Script Portlet Development Best Practices, Tips and Restrictions
Well behaved portlets render, manipulate and affect only the container (e.g., <div>) that wraps the portlet markup, and avoid doing things that can adversely affect the portal page, it’s navigation elements and layout, and/or other portlets on the page. Not all frameworks and/or styles were developed with that sharing of the page (with other frameworks and/or other applications leveraging the same framework) in mind.
For example, a framework that only allows extensions and overrides to the core framework itself in a static manner, could be overridden in one way by one application imported to script portlet A and in another way by another application leveraging that same framework, imported to script portlet B, in a way that could cause collisions if combined in a single portal page. When evaluating frameworks for use in a multi-application multi-portlet environment, consider how well (if at all) the framework allows per application module settings. Another consideration to pay close attention to is which features of a framework work well, are supported and a best practice when used multiple times within a single browser page, versus which features are not allowed more than once across a browser page.
Avoid large numbers of http requests
- If all editing of the script based application will be via external tools prior to pushing the application artifacts to the server then:
- Provide common CSS via Portal Theme module.
- Combine and minify application specific CSS into a single application stylesheet to reduce http requests in order to avoid issues on slower networks.
- Leverage the Script Portlet 1.3 data-scriptportlet-combine-urls=”true” attribute on the main <html> element of your script application
- This feature allows runtime combining of sibling local application script references in your main application page
- This feature requires WebSphere Portal 8.5 CF03 and later releases (although CF05 or later is recommended, for proper use of the content toolbar functionality)
Choose styles that behave well in a multi-portlet portal page
- Avoid CSS that may manipulate and cause visual errors for the portal page and/or other portlets on the page
- For example, styles that force a banner to an absolute position (0,0 or other) on the page, end up overwriting and hiding portal page navigation controls.
- Styles that affect the entire html or body of a page or general div containers or commonly used classnames may adversely affect the portal page or other portlets in a way that the developers of those components did not intend.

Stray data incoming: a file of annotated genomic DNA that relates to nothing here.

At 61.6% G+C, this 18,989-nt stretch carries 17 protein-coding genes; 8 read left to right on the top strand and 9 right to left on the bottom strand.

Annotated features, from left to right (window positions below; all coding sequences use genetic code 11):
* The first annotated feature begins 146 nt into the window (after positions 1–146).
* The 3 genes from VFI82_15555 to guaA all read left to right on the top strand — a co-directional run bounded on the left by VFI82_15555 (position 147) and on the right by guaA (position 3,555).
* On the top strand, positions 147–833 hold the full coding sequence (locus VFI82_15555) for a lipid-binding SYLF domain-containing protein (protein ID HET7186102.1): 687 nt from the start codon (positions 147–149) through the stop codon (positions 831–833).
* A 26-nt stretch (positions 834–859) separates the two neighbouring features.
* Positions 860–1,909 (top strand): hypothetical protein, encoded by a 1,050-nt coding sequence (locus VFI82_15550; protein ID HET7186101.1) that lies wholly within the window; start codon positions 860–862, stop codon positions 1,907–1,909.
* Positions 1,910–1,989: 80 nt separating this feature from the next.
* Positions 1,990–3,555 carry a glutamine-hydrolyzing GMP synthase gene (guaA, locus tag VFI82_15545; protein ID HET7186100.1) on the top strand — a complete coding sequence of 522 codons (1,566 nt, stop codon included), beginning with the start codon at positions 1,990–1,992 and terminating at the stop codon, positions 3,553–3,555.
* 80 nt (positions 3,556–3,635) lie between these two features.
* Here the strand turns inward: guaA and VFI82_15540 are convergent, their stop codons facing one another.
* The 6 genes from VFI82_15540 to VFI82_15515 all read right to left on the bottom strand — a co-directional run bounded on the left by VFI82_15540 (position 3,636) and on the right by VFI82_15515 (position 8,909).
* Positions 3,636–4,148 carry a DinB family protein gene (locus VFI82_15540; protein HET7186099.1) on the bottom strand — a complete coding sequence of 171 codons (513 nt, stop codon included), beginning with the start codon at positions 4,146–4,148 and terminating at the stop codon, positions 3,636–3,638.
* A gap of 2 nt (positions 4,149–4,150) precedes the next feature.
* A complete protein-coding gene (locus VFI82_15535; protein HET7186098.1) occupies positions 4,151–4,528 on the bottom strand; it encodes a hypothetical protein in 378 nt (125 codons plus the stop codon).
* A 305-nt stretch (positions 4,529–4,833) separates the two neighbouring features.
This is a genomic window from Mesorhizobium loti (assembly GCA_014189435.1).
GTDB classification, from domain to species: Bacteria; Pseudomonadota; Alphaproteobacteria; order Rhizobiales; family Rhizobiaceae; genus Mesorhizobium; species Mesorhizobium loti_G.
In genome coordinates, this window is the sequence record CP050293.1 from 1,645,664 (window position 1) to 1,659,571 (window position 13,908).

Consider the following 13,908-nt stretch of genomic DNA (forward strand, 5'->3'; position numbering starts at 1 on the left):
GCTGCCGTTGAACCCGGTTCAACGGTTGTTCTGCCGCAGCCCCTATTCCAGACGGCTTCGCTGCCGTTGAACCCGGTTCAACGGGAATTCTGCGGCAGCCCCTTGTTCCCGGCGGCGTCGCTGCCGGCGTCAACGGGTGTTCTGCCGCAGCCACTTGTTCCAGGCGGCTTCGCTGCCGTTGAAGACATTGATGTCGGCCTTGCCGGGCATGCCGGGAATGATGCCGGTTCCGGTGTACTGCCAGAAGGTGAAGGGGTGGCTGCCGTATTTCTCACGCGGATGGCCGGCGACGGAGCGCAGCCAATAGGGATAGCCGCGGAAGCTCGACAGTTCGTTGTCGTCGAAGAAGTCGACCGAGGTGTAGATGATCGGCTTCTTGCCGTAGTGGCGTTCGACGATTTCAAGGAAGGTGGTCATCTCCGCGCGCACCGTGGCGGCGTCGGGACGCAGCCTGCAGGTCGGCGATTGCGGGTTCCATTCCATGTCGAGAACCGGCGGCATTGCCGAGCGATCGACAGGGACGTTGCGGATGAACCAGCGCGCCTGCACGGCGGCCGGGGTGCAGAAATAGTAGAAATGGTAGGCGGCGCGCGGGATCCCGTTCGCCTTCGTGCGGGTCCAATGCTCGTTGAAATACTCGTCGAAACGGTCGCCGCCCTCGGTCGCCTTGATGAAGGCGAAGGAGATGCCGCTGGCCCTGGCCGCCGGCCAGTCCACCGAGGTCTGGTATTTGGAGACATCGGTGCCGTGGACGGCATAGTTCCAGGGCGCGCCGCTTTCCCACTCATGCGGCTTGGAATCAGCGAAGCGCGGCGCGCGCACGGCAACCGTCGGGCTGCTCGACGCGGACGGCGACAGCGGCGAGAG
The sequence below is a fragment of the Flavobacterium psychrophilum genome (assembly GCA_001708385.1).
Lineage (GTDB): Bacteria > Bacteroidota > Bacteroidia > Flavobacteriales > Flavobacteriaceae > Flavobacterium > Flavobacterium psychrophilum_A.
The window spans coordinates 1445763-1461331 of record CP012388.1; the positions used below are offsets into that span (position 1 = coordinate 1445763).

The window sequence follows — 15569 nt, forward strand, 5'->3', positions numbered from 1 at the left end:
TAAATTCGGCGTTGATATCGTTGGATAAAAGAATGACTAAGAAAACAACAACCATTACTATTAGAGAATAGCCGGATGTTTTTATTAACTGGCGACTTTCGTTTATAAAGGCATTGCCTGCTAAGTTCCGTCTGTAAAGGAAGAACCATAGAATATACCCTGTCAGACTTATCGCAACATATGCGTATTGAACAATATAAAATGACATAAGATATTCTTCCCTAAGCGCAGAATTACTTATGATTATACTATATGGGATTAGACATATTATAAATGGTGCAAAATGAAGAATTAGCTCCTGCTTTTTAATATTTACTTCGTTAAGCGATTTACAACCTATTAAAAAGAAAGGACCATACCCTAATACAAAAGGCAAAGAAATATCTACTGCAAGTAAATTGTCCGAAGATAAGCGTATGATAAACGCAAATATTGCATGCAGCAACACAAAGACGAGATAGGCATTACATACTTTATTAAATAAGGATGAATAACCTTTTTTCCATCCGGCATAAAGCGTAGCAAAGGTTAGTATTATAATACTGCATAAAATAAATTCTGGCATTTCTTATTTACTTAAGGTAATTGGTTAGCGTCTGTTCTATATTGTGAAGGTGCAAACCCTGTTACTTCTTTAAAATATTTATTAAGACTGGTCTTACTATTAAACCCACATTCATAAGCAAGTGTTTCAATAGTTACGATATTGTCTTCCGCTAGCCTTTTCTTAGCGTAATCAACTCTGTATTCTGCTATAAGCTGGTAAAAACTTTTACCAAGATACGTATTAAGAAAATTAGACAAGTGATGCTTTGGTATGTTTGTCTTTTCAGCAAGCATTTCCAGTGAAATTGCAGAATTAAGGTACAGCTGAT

- Styles should be scoped to uniquely named (by unique id or unique class) islands within the markup for that application or at a minimum be consistent across the portlets that will be used on a given portal page.
- Common branding across an enterprise portal is best provided by a portal theme module rather than developers trying to mimic or load the same common styles across multiple portlet based applications
Note: For initial prototype and single portlet demos, some sample apps do load framework JS directly from the portlet app during development, but this should not be used for production and multiple portlets on a page should not both load the same framework, even for sample or demo purposes.
In order to allow local development and testing of script portlet applications, Script Portlet 1.3 allows the use of a new html directive attribute “data-scriptportlet-theme-capability” that may be applied to script reference tags, to indicate that such script references should be commented out when the application is pushed or imported to the portal server.
For example, the following script reference to a hosted copy of jquery may be used locally, but will be commented out when pushed or imported to the server as a script portlet.
<script src=”<URL to hosted copy of jQuery>” data-scriptportlet-theme-capability=”jquery”/>
Portal provides an out of the box module for jquery and documentation for how to add it to a theme’s contributions folder and then to a profile associated with that theme.